This 200-page paperback volume will become a very helpful source for any scholar or activist interested in the study of the International through its primary sources, as it brings together a total of 110 resolutions approved between 1889 and 1912, with a few explanatory notes and a useful glossary of names. Just under 80% of the resolutions are reproduced from versions published in English at the time, while the remainder were translated especially for this book: 15 from French, 7 from German, and 1 from Yiddish. The sources used by Taber to collect these materials are diverse: in the case of the translations, he draws on the proceedings published in German and French for almost every congress. In the case of the texts originally published in English, Taber uses archival material from the International Institute of Social History, bulletins of the International Socialist Bureau, socialist and commercial newspapers, and proceedings published in English for the London (1896) and Copenhagen (1910) congresses.

Whereas Taber’s book is a collection of primary sources, Eric Blanc’s Revolutionary Social Democracy is a much larger monograph that explores the interconnected history of socialist parties within the Russian Empire throughout a period of almost 40 years, between the early 1880s through the revolutionary wave of 1917–1919. While at first sight the book could look like a ‘local’ study of socialism in one single polity, it is actually another excellent example of a transnational study of socialism in the time of the Second International, as it shows that central Russia and the borderland regions of the empire had a lot of things in common but also many differences that deserve to be explored in detail. Drawing on impressive language skills—he works with primary sources in Finnish, Latvian, Polish, Ukrainian, Russian, German, and French—, Blanc studies ‘all 11 of the regions and nationalities that had their own Marxist parties under Tsarism: Finland, Latvia, Estonia, Poland, Lithuania, Jews, Ukraine, central Russia, Azerbaijan, Georgia, and Armenia’ and convincingly argues that ‘reducing the socialist movement under Tsarism to a bilateral Menshevik-Bolshevik conflict has obscured a far more dynamic picture’ in which more than a dozen Marxist parties ‘debated, collaborated, split, and united throughout the empire’ (Blanc, 2021a: pp. 4, 18).

After a first chapter that provides an overview of the social, economic, and political context of the Russian empire, the remainder of the book is structured in a thematic way, with chapters that focus on the response of Marxists in the Tsarist empire to several critical political questions such as the relationship between intellectuals and workers and between mass action and electoral work, the debate over working-class hegemony, and the question of party unity. A critical concept that structures Blanc’s book is that of ‘revolutionary social democracy,’ the term he uses to describe what he understands as the politics of ‘orthodox Second International Marxism,’ whose main architect was Karl Kautsky. ‘Nowhere in the world,’ claims Blanc, ‘including in Germany, were Kautsky’s writings more popular and influential than in the lands ruled by Russian Tsarism’. Since the German party was slowly taken over by a bureaucracy and therefore did not follow the precepts of Kautsky, Blanc argues that there is no better place than the Russian empire to appreciate the ‘implementation and development of orthodox Second International Marxism’ (Blanc, 2021a: pp. 11, 36).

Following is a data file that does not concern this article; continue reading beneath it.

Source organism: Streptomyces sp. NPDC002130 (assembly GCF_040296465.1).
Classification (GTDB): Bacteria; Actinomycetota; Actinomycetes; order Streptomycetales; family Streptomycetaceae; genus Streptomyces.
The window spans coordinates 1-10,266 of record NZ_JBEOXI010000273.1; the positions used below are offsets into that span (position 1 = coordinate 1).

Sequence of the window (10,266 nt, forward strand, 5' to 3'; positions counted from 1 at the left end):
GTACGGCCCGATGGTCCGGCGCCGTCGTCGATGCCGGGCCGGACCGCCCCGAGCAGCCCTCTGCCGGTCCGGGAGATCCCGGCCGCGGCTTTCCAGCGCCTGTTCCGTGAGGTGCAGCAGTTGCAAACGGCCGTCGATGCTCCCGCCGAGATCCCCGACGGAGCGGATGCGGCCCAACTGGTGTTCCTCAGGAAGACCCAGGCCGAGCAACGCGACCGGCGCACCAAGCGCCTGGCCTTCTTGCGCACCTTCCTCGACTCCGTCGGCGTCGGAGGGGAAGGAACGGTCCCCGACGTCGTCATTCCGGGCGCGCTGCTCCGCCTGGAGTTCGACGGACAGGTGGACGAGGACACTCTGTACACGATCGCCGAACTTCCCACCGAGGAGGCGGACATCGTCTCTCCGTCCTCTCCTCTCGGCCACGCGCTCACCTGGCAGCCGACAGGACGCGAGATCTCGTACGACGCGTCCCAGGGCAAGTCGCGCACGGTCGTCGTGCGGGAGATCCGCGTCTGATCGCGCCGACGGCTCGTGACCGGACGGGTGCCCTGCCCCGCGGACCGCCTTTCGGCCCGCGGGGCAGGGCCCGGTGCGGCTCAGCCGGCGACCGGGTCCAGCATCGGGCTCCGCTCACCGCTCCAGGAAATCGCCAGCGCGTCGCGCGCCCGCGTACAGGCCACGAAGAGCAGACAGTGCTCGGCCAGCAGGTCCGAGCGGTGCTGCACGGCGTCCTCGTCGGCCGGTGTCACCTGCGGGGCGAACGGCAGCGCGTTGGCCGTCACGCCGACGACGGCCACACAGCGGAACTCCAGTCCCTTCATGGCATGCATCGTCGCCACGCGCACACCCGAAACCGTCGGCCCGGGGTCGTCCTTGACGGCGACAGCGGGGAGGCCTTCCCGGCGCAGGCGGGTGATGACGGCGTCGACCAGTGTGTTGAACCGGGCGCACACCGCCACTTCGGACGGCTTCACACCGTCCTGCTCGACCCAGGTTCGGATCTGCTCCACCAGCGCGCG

One of Blanc’s main arguments is that the repressive conditions of the Tsarist regime played a key role in giving Marxists within the Russian empire a radical perspective, making clear that ‘revolutionary social democrats’ had to pursue different tactics than their counterparts in Western Europe. In this context, argues Blanc, ‘both socialist perspectives and practices in imperial Russia were necessarily more stridently oppositional to the existing state’ (Blanc, 2021a: p. 57). Throughout the book, he argues that while social and economic conditions are an important element to understand working-class politics, what becomes crucial is the political context in which these groups act, and the contingent decisions and political turns made by them. Pointing out that ‘Marxist historiography, unfortunately, has often assumed that socialist practice was always a direct result of theory,’ Blanc claims that ‘concrete assessments of immediate circumstances and wagers on the likely course of events often counted just as much as ideological considerations’ (Blanc, 2021a: p. 16). These important aspects contribute to differentiate his work from other examples of intellectual history of Marxism and bring it closer to research grounded in the tradition of social history: indeed, Blanc claims that his book is about ‘the politics of Russia’s workers’ movements, not high Marxist theory’ and stresses the importance of studying oral agitation and popular leaflets rather than only theoretical newspapers and journals circulating among the ‘emigrés.’